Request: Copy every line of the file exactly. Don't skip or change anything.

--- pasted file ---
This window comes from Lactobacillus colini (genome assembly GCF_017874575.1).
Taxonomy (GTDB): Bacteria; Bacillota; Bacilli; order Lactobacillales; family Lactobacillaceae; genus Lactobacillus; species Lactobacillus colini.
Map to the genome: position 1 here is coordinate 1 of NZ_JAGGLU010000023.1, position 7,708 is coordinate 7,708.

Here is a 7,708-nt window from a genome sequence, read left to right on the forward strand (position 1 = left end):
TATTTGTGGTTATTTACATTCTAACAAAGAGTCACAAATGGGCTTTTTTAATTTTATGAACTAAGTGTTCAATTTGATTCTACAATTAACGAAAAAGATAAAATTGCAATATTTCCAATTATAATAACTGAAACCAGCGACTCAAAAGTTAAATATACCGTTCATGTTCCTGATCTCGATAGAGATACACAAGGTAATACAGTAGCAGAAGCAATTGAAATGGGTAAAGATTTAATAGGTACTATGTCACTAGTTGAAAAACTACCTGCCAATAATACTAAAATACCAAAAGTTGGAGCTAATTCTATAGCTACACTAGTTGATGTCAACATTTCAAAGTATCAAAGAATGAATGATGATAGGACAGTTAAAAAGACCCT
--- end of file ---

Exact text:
This window comes from Lactobacillus colini (genome assembly GCF_017874575.1).
Taxonomy (GTDB): Bacteria; Bacillota; Bacilli; order Lactobacillales; family Lactobacillaceae; genus Lactobacillus; species Lactobacillus colini.
Map to the genome: position 1 here is coordinate 1 of NZ_JAGGLU010000023.1, position 7,708 is coordinate 7,708.

Here is a 7,708-nt window from a genome sequence, read left to right on the forward strand (position 1 = left end):
TATTTGTGGTTATTTACATTCTAACAAAGAGTCACAAATGGGCTTTTTTAATTTTATGAACTAAGTGTTCAATTTGATTCTACAATTAACGAAAAAGATAAAATTGCAATATTTCCAATTATAATAACTGAAACCAGCGACTCAAAAGTTAAATATACCGTTCATGTTCCTGATCTCGATAGAGATACACAAGGTAATACAGTAGCAGAAGCAATTGAAATGGGTAAAGATTTAATAGGTACTATGTCACTAGTTGAAAAACTACCTGCCAATAATACTAAAATACCAAAAGTTGGAGCTAATTCTATAGCTACACTAGTTGATGTCAACATTTCAAAGTATCAAAGAATGAATGATGATAGGACAGTTAAAAAGACCCT